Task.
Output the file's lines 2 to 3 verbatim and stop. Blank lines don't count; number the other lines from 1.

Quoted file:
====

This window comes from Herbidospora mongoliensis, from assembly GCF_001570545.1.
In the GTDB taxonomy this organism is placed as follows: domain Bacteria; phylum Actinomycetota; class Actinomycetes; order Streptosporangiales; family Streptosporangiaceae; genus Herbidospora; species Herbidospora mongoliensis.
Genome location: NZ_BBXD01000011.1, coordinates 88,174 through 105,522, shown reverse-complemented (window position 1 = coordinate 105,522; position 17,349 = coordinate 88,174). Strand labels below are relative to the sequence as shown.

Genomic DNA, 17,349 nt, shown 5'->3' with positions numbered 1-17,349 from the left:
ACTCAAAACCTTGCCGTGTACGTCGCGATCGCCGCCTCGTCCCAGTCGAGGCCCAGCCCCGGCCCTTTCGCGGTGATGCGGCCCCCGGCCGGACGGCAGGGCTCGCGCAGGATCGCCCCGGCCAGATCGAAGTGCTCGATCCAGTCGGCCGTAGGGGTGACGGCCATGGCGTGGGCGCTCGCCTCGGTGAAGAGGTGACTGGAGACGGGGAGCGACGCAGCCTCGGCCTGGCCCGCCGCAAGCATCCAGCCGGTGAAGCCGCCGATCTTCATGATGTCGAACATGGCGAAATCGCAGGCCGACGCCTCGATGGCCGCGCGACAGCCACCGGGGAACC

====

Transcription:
In the GTDB taxonomy this organism is placed as follows: domain Bacteria; phylum Actinomycetota; class Actinomycetes; order Streptosporangiales; family Streptosporangiaceae; genus Herbidospora; species Herbidospora mongoliensis.
Genome location: NZ_BBXD01000011.1, coordinates 88,174 through 105,522, shown reverse-complemented (window position 1 = coordinate 105,522; position 17,349 = coordinate 88,174). Strand labels below are relative to the sequence as shown.